Belgium Bans Kosher Slaughter

On the first day of this year, an effective ban on kosher and halal slaughter of animals went into effect in the Belgium’s Dutch-speaking Flanders region; a similar law will take effect in French-speaking Wallonia in September. The law affects not only Belgian Jews but also Jews in countries like Sweden who import their meat from Belgium. The editors of the Jerusalem Post write:

This law, like many others proposed and passed in Europe, was [supposedly written to guarantee the] humane treatment of animals, but a generous dose of anti-Muslim sentiment helped steward it into the law books. The government in Belgium recently fell apart as a result of a dispute over its refugee policy, so issues related to minorities are a hot topic in Brussels and Antwerp. As often happens when xenophobia spreads on the Continent, even when it’s not originally meant to target Jews, they suffer the consequences. . . .

There is a long tradition of European anti-Semites using animal rights to ban kosher slaughter. In Switzerland, which uses a system of referendums to decide on individual policies, the first such [referendum] was on banning sh’ḥitah, which was prohibited [throughout the country] in 1893. Norway banned slaughter without stunning in 1929, [effectively banning kosher slaughter, since halakhah forbids stunning], and Sweden followed in 1937. And, of course, Nazi Germany instituted such a ban, which spread to its Axis allies Italy and Hungary; all three [bans] were overturned. . . .

[Belgian legislators] claim to be taking a moral stand, when in fact, they’ve done the exact opposite—the immoral and undemocratic act of violating their citizens’ basic freedom of conscience.

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More about: Anti-Semitism, European Islam, European Jewry, Freedom of Religion, Kashrut, Religion & Holidays

By Recognizing Israeli Sovereignty over the Golan, the U.S. Has Freed Israel from “Land for Peace”

March 25 2019

In the 52 years since Israel seized the Golan Heights from Syria, there have been multiple efforts to negotiate their return in exchange for Damascus ending its continuous war against the Jewish state. Shmuel Rosner argues that, with his announcement on Thursday acknowledging the legitimacy of Jerusalem’s claim to the Golan, Donald Trump has finally decoupled territorial concessions from peacemaking:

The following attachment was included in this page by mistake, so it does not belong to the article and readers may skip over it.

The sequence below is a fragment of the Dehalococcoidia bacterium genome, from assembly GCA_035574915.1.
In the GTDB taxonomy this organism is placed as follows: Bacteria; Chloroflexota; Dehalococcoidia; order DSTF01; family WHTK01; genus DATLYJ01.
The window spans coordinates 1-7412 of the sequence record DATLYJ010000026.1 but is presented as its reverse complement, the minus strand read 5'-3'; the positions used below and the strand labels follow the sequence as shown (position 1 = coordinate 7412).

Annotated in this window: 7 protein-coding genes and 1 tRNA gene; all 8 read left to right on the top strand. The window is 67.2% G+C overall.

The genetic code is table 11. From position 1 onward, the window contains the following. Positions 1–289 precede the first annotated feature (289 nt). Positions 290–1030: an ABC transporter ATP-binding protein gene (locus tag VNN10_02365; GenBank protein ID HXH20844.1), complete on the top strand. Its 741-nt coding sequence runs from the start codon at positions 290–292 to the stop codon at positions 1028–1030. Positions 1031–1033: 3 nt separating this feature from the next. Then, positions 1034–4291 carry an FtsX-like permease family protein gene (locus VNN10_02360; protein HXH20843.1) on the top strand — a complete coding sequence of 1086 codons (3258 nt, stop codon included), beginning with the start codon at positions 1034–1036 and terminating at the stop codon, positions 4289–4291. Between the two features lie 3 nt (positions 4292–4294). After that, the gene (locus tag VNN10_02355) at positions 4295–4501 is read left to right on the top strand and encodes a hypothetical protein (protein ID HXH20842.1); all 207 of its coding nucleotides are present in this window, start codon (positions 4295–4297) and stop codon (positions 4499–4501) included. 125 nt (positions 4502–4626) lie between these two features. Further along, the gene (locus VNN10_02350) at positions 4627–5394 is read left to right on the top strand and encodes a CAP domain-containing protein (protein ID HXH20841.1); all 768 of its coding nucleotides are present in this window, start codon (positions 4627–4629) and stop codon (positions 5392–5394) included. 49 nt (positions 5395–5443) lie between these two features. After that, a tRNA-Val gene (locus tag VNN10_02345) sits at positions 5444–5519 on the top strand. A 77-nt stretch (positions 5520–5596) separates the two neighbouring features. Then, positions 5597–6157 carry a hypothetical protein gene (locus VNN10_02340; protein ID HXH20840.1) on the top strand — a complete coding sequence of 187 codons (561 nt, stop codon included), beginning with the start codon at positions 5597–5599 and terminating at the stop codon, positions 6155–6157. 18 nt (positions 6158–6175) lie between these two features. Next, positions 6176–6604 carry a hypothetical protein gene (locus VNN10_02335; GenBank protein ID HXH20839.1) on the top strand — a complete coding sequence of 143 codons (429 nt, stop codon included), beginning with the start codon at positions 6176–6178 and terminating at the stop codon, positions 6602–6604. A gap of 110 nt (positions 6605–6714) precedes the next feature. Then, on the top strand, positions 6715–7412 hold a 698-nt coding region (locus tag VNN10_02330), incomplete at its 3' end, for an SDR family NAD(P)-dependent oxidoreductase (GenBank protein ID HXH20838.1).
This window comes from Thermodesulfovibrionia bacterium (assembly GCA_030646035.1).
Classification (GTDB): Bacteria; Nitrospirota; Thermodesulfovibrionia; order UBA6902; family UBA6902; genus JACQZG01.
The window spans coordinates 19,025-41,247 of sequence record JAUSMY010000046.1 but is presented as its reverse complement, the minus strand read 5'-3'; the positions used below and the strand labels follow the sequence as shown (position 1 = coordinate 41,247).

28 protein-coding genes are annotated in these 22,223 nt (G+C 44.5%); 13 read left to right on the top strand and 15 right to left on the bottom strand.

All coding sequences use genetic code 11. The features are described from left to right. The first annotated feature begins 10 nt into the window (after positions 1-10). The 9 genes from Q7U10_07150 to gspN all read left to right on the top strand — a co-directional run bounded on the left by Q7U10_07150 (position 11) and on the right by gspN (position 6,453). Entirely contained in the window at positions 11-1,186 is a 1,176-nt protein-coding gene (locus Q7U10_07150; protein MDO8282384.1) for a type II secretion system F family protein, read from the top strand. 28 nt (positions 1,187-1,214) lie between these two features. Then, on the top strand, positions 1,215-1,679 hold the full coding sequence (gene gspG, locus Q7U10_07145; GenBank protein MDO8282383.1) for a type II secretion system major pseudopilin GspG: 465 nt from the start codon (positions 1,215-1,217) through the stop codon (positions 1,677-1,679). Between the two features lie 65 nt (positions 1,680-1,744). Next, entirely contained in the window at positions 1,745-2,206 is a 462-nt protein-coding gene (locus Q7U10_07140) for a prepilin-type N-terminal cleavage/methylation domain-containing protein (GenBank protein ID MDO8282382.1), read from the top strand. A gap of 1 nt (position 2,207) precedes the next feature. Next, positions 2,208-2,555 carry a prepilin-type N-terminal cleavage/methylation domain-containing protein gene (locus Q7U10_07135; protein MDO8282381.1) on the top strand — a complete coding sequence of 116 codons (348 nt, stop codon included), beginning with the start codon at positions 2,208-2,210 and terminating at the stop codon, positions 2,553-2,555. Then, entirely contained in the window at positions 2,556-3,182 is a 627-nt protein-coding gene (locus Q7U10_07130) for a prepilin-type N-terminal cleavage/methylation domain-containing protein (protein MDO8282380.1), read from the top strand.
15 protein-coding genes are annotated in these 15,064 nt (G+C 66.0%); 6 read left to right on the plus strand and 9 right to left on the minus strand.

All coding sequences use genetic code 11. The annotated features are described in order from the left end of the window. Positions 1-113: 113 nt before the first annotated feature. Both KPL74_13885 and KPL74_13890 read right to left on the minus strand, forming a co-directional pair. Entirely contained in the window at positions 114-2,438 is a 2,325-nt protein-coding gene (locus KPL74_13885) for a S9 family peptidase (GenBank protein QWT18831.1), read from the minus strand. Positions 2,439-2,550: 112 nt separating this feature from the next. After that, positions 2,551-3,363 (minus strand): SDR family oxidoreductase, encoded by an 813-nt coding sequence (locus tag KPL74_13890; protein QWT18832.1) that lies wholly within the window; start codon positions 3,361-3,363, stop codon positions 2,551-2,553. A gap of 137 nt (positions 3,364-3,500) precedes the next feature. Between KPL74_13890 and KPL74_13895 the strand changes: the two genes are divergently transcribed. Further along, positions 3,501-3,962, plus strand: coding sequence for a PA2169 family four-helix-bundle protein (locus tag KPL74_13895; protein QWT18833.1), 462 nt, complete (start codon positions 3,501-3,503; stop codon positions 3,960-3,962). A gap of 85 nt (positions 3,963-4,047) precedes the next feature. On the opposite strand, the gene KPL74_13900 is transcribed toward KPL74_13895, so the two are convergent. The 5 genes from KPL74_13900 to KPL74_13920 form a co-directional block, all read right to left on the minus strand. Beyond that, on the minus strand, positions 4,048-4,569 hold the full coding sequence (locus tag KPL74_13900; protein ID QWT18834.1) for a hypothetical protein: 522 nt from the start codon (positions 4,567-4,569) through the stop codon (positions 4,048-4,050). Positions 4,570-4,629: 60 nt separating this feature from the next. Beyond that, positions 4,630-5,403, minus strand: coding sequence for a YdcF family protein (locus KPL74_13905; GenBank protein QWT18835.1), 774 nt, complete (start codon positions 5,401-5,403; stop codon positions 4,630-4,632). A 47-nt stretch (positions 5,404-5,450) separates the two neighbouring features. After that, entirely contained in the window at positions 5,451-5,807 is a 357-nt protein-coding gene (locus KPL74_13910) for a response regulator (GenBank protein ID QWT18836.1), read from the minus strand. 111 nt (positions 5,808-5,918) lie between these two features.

[With] the takeover of much of Syria by Iran and its proxies, . . . Israel had no choice but to give up on the idea of withdrawing from the Golan Heights. But this reality involves a complete overhaul of the way the international community thinks not just about the Golan Heights but also about all of the lands Israel occupied in 1967. . . .

Withdrawal worked for Israel once, in 1979, when it signed a peace agreement with Egypt and left the Sinai Peninsula, which had also been occupied in 1967. But that also set a problematic precedent. President Anwar Sadat of Egypt insisted that Israel hand back the entire peninsula to the last inch. Israel decided that the reward was worth the price, as a major Arab country agreed to break with other Arab states and accept Israel’s legitimacy.

But there was a hidden, unanticipated cost: Israel’s adversaries, in future negotiations, would demand the same kind of compensation. The 1967 line—what Israel controlled before the war—became the starting point for all Arab countries, including Syria. It became a sacred formula, worshiped by the international community.

What President Trump is doing extends far beyond the ability of Israel to control the Golan Heights, to settle it, and to invest in it. The American president is setting the clock back to before the peace deal with Egypt, to a time when Israel could argue that the reward for peace is peace—not land. Syria, of course, is unlikely to accept this. At least not in the short term. But maybe someday, a Syrian leader will come along who doesn’t entertain the thought that Israel might agree to return to the pre-1967 line and who will accept a different formula for achieving peace.

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More about: Donald Trump, Golan Heights, Israel & Zionis, Peace Process, Sinai Peninsula, Syria